Quote of the day from Claire Trevett:
If polling tracks were Roads of National Significance, then National is in a people-mover on the Waikato Expressway, occasionally zooming up and down gentle inclines but confronting little that has yet forced it to alter its speed.
Labour, meanwhile, is clinging to a battered rickshaw rattling along pothole-ridden, precipitous back roads hoping like hell to hit a flat stretch. Alongside are the outriders of the Greens and NZ First, trying to pop the rickshaw’s tyres so they can purloin its passengers for themselves. . .
Not only is Labour’s rickshaw rickety, its at risk of losing its driver and it’s doubtful if the party has the resources required to make it more road-worthy.
If it lost a wheel, it couldn’t hope for any help from potential allies because most loss of poll traction for Labour is likely to result in gains for them.
It’s a political truism that only one poll counts.
It’s another that the trend is a friend.
That last point might be true for National but it’s definitely not for Labour as the gap between the two parties continues to widen.
Last night’s ONE News Colmar Brunton poll has more poll woe for Labour and Goff:
National 56% steady; Labour 29% down 1%; Green Party 9% up 3%; NZ First 2% steady; Act 1% down 1% ; Maori Party 1% steady; Mana Party 1% steady.
Assuming Act, Maori Party and United Future held electorate seats the make up of parliament would be: National 69; Labour 36; Green Party 11; Maori Party 4; Act 2; United Future NZ 1; Mana Party 1.
John Key has gone up 6 to 59% as preferred Prime Minister; Phil Goff is steady on 8%.
The 3 News Reid Research political poll has National with more than twice the support than Labour is attracting:
National up 3.5 to 57.4%; Labour down 2.2 to 26.6%; Green party up .5 to 9.8%; NZ First down .3 to 1.9%; Act down .6% to 1.6%, Maori Party down .7 to .8%; Mana steady on .7% and United Future steady on nothing.
Key attracts 54.5% support as preferred Prime Minister in contrast to just 6.2% support for Goff.
Polling was done before the news of ratings downgrades broke.
Labour has released its full list of candidates for November’s election.
It includes several candidates who have been selected for unwinnable seats very recently and highlights the stupidity of doing its list ranking in April.
When you’re in opposition it is prudent to be prepared if the election date is unknown. But John Key announced in early February that we’d be going to the polls on November 26 which made it safe to rank the list much later.
They not only ranked the list too early they did it badly, missing the opportunity for significant renewal. That’s left them with far too many of the tired old candidates who are associated with Labour’s failures of the noughties.
They could have learned from National’s mistakes after the 1999 election when too few of the dead wood fell on their swords. Failure to do that leaves them plummeting towards a similar forced clean out to that which National suffered in 2002 and little hope for a significant injection of fresh talent.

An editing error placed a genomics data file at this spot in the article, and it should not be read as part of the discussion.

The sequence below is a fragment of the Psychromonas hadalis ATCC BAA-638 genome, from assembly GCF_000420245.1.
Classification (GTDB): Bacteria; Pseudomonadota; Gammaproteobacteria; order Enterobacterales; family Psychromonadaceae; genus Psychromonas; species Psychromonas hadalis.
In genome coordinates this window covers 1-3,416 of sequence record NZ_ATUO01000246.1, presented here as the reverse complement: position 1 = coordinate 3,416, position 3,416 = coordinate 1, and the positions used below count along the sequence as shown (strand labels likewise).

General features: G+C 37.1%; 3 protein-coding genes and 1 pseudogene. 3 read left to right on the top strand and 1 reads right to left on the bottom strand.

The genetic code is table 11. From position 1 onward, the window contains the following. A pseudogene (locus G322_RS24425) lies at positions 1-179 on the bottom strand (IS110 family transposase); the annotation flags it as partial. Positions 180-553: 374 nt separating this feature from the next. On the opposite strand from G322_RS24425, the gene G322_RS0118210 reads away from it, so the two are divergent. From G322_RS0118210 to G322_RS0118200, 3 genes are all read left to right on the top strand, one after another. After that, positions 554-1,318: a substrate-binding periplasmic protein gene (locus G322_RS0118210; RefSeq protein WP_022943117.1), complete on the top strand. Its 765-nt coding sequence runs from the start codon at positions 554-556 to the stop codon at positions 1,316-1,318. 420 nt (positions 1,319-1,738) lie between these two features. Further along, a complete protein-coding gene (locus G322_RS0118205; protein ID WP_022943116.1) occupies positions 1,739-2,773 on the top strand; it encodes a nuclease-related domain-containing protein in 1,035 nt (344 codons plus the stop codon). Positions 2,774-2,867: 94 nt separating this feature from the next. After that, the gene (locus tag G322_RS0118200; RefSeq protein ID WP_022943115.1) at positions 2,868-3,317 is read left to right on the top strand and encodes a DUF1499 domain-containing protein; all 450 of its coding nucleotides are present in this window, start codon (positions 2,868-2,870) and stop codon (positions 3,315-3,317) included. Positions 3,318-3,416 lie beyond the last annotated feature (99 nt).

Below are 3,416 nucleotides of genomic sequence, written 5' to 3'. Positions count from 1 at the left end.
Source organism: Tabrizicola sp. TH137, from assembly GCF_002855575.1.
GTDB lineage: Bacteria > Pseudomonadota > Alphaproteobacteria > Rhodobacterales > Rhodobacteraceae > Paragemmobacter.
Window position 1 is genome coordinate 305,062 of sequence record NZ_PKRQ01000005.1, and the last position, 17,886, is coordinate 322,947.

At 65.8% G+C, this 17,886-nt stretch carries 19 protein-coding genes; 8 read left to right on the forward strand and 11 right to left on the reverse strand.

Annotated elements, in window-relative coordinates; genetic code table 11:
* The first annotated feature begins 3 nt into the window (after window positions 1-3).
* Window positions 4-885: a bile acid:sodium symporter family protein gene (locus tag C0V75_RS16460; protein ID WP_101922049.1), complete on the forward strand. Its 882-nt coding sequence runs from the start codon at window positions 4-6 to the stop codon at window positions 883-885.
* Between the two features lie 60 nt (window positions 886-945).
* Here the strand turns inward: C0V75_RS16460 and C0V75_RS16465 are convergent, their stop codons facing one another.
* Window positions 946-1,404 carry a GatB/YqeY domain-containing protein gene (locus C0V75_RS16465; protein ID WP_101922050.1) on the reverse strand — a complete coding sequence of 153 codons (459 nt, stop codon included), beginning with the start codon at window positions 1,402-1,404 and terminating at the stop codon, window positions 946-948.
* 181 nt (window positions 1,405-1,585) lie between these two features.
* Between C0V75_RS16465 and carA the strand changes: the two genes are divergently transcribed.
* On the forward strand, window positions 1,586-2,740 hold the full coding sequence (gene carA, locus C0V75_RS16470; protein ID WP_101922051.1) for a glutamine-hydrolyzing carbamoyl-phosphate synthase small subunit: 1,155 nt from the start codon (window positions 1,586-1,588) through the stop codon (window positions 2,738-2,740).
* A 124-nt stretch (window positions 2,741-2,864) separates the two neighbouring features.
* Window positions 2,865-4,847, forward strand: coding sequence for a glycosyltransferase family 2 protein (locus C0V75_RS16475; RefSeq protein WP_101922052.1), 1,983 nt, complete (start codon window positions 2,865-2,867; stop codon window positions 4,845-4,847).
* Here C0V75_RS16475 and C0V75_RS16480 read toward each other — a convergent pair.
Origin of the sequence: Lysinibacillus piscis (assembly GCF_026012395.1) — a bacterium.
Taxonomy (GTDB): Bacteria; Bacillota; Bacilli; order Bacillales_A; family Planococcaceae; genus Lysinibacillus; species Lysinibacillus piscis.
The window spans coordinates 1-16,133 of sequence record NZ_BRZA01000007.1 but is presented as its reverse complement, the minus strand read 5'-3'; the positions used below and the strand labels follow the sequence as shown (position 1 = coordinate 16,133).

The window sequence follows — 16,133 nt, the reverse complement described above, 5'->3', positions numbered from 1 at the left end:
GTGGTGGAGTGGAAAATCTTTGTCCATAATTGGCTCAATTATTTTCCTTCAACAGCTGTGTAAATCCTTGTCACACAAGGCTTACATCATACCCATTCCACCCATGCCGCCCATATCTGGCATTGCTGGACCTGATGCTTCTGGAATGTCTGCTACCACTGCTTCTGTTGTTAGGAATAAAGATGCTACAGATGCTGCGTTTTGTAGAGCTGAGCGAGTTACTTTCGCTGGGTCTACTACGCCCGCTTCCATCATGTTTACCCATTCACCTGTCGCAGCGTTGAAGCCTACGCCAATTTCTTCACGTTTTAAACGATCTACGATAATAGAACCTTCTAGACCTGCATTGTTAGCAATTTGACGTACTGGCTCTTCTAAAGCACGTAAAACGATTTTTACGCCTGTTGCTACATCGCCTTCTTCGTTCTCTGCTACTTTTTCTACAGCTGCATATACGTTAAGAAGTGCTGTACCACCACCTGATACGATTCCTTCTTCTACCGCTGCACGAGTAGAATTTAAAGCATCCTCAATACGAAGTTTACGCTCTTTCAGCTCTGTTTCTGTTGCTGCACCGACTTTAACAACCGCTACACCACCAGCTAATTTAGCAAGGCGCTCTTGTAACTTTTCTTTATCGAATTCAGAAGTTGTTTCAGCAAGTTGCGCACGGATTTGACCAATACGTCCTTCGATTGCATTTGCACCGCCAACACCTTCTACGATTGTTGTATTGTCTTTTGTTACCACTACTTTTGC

Owen Glenn has pledged to donate $100 million to youth and education in New Zealand if we still have a National-led government after the election.
Mr Glenn says the money would be invested from primary school through to tertiary education, and beyond to help New Zealand market its products and services overseas.
The story in the link doesn’t stipulate the condition but it is clear in the video (from 19:44 ).
Duncan Garner Sean Plunket who was interviewing Glenn asked him directly if the donation was dependent on National and Act winning the next election and Gleen said that was correct.
Why all the fuss about parties openly doing deals over electorate candidates?
Patrick Gower calls them dirty electorate deals done dirt cheap; and the Herald follows up one editorial saying parties do deals at their peril with another saying it’s politics but not as many want it.
One of MMP’s virtues is supposed to be that it encourages parties to work together to get concensus. If that’s good in parliament, why not in elections?
There’s nothing new about accommodations between potential allies and it’s better to have overt deals than covert ones.
There is a risk. National voters put Peter Dunne into parliament which allowed him to be part of the Labour government for nine years.
But if there’s going to be deals it’s better that they’re in the open. That way voters know parties’ intentions and can take them into consideration, or not, when they vote.
If people don’t like the way parties are playing the game they have an opportunity to change the rules by voting against MMP in the referendum on the electoral system on election day.
Shock horror, one of the WikiLeaks revelations is:
Former National Party leader Don Brash was “not unhappy” about losing the 2005 election because it meant he didn’t have to work with NZ First.
“Winston Peters really is a nutter,” he is quoted as saying by a United States Embassy staff member in a November 2005 diplomatic cable. The comments come in an intelligence briefing to Washington after Peters’ first big trip as foreign minister.
If there was a silver lining to National not winning the 2005 election it was not having to work with Peters.
Brash said yesterday: “I don’t recall saying that but it doesn’t really surprise me. I certainly don’t have a very high regard for Mr Peters.”
That could be the understatement of the year.